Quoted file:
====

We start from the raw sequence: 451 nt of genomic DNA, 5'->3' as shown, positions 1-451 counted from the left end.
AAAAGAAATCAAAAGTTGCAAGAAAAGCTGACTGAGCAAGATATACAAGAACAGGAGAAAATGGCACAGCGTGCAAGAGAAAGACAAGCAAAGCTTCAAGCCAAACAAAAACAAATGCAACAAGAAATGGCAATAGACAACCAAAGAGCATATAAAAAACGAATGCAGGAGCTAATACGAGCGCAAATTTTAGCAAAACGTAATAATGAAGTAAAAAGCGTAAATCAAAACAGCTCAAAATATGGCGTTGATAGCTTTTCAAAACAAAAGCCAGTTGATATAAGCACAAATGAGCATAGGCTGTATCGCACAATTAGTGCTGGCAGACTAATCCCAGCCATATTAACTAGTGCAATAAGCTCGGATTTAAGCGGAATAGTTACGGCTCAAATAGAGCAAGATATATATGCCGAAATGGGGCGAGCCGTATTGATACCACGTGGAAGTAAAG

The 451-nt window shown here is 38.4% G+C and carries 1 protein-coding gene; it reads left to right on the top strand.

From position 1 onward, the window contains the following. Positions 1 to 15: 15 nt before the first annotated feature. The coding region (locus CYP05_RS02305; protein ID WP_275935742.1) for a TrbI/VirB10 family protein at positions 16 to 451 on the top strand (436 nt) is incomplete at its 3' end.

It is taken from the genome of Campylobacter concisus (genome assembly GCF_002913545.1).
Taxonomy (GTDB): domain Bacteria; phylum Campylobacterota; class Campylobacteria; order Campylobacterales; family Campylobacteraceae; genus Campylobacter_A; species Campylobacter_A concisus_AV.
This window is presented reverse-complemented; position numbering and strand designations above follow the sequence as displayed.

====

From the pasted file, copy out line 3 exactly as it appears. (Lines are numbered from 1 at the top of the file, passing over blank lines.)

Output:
The 451-nt window shown here is 38.4% G+C and carries 1 protein-coding gene; it reads left to right on the top strand.